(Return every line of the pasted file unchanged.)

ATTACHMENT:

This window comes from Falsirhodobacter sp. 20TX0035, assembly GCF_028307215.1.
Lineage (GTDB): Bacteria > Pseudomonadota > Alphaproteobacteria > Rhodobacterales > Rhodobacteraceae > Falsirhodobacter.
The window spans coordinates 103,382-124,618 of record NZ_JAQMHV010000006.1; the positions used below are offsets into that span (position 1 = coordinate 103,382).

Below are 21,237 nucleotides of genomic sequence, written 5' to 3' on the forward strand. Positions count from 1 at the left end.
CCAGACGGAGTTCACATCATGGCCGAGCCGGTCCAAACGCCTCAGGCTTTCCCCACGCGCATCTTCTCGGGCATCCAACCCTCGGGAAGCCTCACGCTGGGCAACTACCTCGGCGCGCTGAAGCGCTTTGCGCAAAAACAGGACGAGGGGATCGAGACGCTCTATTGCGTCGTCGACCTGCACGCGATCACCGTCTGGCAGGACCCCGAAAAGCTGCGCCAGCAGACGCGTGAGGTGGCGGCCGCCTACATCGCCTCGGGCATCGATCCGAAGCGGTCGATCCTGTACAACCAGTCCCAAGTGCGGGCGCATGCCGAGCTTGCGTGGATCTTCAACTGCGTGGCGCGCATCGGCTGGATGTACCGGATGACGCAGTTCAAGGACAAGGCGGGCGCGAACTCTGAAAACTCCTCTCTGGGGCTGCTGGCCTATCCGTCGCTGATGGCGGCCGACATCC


This window comes from Falsirhodobacter sp. 20TX0035, assembly GCF_028307215.1.
Lineage (GTDB): Bacteria > Pseudomonadota > Alphaproteobacteria > Rhodobacterales > Rhodobacteraceae > Falsirhodobacter.
The window spans coordinates 103,382-124,618 of record NZ_JAQMHV010000006.1; the positions used below are offsets into that span (position 1 = coordinate 103,382).

Below are 21,237 nucleotides of genomic sequence, written 5' to 3' on the forward strand. Positions count from 1 at the left end.
CCAGACGGAGTTCACATCATGGCCGAGCCGGTCCAAACGCCTCAGGCTTTCCCCACGCGCATCTTCTCGGGCATCCAACCCTCGGGAAGCCTCACGCTGGGCAACTACCTCGGCGCGCTGAAGCGCTTTGCGCAAAAACAGGACGAGGGGATCGAGACGCTCTATTGCGTCGTCGACCTGCACGCGATCACCGTCTGGCAGGACCCCGAAAAGCTGCGCCAGCAGACGCGTGAGGTGGCGGCCGCCTACATCGCCTCGGGCATCGATCCGAAGCGGTCGATCCTGTACAACCAGTCCCAAGTGCGGGCGCATGCCGAGCTTGCGTGGATCTTCAACTGCGTGGCGCGCATCGGCTGGATGTACCGGATGACGCAGTTCAAGGACAAGGCGGGCGCGAACTCTGAAAACTCCTCTCTGGGGCTGCTGGCCTATCCGTCGCTGATGGCGGCCGACATCC